MIDI Remote Integration
The new MIDI Remote Script features make Cubase automatically detect MIDI controllers and provide enhanced mapping options for even tighter workflows. Furthermore, MIDI controller makers can use the MIDI Remote API to create device drivers (scripts) for Cubase which presents additional integration possibilities. Cubase 12 ships with a bunch of scripts for third-party keyboards. It’s up to keyboard makers to take advantage of Steinberg’s API.
Raiser – ‘very flexible limiter’
Raiser is a new limiter plug-in coming stock with Cubase 12. It’s a very nice modern limiter with several release modes (ranging from subtle to aggressive limiting), an inter-sample clipping detector, and a detailed display showing the waveform and gain reduction. The Compare function lets you A/B audio without level changes. For some, Raiser can be all they need to get a mix loud and ready. Others may seek a more advanced plug-in.
The FX Modulator is a powerful multi-effects plug-in coming with Cubase 12. It combines a fairly deep curve editor with a bunch of familiar effects like filter, overdrive, compressor, volume envelopes, bitcrusher and the like. Each effect can have its own modulation curve and you can store up to four banks of custom curves. It’s a fun and welcome addition to the Cubase effects arsenal – a powerful but not overly intricate means of making effects parameters move.
I come from Logic Pro and these days it feels like Apple has been blowing hot air up the 2013 codebase for far too long, without much of a clear direction. Apple just keeps tacking on more stuff (which I do appreciate getting for free), then spends the next couple of quarters squishing bugs. Consequently, Logic is now a darn mess – redundant (there are, like, 13 ways of doing any one thing) and disjointed (synths and effects designed in the early 00’s live next to Alchemy and ideas from Ableton). In my mind, a complete rewrite and significant trimming are long overdue for Logic Pro.
Comparatively, Cubase seems to be evolving in a steady and deliberate manner – perhaps more sensible than exciting. Yet, version 12 makes me want to jump in and start editing some drums like it’s the early 2010’s and I’m just dipping into advanced production! I get the feeling that Steinberg is outright taking user feedback to heart. Ditching the dongle is already big, and then the bulk of new features and improvements in Cubase 12 are decidedly user-centric. That’s the kind of approach I support.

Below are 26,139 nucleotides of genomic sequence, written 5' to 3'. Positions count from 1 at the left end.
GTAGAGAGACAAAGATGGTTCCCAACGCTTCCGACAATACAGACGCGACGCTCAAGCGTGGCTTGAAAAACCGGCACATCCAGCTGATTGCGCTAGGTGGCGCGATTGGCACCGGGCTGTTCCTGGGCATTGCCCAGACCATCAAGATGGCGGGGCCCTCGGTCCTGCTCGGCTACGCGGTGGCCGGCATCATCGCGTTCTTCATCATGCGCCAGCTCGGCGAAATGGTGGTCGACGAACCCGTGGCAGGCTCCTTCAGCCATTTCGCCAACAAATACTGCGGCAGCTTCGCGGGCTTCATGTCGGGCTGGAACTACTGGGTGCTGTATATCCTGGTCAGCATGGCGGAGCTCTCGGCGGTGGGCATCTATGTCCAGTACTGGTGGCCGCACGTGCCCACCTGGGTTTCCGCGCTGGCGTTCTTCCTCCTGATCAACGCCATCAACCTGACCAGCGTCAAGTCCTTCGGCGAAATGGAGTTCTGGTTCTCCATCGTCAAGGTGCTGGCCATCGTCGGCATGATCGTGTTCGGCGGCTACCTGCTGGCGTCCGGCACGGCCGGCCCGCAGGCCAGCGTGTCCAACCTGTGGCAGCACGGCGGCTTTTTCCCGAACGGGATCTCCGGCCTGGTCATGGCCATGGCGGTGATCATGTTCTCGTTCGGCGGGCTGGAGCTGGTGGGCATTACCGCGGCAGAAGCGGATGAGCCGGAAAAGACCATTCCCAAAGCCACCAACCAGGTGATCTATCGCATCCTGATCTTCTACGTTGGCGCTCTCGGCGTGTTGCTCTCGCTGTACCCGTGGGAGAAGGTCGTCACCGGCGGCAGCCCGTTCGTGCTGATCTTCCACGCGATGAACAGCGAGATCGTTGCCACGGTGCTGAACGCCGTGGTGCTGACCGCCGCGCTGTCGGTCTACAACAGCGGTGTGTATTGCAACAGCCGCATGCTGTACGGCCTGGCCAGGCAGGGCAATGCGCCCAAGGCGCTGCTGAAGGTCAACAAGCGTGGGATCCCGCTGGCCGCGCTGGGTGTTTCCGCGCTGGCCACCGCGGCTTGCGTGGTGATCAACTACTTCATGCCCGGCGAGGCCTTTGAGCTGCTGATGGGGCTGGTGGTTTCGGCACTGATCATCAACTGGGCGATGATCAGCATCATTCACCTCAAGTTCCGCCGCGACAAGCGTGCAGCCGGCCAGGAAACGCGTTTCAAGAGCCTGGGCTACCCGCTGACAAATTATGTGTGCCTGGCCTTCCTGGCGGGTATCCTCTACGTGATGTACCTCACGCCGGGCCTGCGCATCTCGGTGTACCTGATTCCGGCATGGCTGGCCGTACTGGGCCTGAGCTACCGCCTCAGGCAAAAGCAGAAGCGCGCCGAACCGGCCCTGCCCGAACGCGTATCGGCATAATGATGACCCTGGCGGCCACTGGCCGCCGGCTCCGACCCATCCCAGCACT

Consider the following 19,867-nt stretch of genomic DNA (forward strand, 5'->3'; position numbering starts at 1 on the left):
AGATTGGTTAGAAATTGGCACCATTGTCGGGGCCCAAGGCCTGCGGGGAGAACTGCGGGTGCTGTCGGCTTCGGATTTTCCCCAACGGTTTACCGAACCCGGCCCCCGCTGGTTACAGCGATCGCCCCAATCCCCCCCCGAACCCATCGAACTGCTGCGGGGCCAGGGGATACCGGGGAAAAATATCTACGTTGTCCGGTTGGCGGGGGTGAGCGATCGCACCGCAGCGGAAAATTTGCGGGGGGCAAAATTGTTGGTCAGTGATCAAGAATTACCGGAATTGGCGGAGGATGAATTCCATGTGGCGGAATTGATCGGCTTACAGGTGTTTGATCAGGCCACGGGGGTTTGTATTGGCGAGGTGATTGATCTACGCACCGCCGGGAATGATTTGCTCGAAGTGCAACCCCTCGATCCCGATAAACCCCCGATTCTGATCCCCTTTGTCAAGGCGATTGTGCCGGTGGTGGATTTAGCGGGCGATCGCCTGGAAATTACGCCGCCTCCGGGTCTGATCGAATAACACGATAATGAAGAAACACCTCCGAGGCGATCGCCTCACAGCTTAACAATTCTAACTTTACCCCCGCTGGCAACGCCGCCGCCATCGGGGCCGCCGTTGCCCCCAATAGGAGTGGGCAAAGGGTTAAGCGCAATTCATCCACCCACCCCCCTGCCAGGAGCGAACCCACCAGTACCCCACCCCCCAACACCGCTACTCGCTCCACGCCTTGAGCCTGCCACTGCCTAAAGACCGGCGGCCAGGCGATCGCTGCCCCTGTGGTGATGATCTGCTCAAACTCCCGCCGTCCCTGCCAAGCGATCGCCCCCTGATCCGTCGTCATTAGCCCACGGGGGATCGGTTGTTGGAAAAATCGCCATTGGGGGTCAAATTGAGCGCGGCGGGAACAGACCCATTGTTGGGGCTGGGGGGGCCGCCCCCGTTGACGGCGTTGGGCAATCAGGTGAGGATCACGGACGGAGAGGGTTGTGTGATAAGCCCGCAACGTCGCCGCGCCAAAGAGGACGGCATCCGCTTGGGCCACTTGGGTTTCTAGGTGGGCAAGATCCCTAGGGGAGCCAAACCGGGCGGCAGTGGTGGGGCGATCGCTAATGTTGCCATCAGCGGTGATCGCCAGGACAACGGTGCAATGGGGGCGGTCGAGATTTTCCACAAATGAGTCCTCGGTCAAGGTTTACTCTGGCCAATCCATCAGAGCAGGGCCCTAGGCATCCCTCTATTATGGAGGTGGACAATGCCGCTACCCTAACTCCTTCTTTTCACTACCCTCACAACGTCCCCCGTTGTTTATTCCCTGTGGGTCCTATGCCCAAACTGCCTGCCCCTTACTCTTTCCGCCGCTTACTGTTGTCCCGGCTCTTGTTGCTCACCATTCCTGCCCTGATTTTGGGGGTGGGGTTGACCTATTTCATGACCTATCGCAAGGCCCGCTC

Personally, I hadn’t been interested in Cubase for quite a while. But Steinberg has dished out fast and precise editing features along with one helluva time warping algo while keeping the user interface and functionality fairly streamlined. Congratulations on a fantastic release!
Cubase 12 – Price and system requirements
As usual, Cubase 12 comes in three versions: Pro, Artist, and Elements. The suggested retail prices for new purchases are:
- Cubase Pro 12: EUR / USD 579
- Cubase Artist 12: EUR / USD 329
- Cubase Elements 12: EUR / USD 99.99
Owners of previous versions should check out the various upgrades, updates and crossgrade options available from Steinberg. Additionally, if you bought Cubase 11 or an earlier version on or after November 10 2021, you’re eligible for a free grace period update.
Cubase 12 is 64-bit only and works under macOS Big Sur or Monterey and Windows 10 or 11.
More information about Cubase 12
Cubase 12 Video
- Cubase 12 Editing Improvements: Steinberg
- Cubase 12 - Verve: Steinberg
- Cubase 12 AudioWarp improvements: Steinberg
- Cubase 12 MIDI Remote Integration: Steinberg
- Cubase 12 - Raiser: Steinberg
- Cubase 12 FX Modulator: Steinberg
- Cubase 12 Advanced Crossfade Editor: Steinberg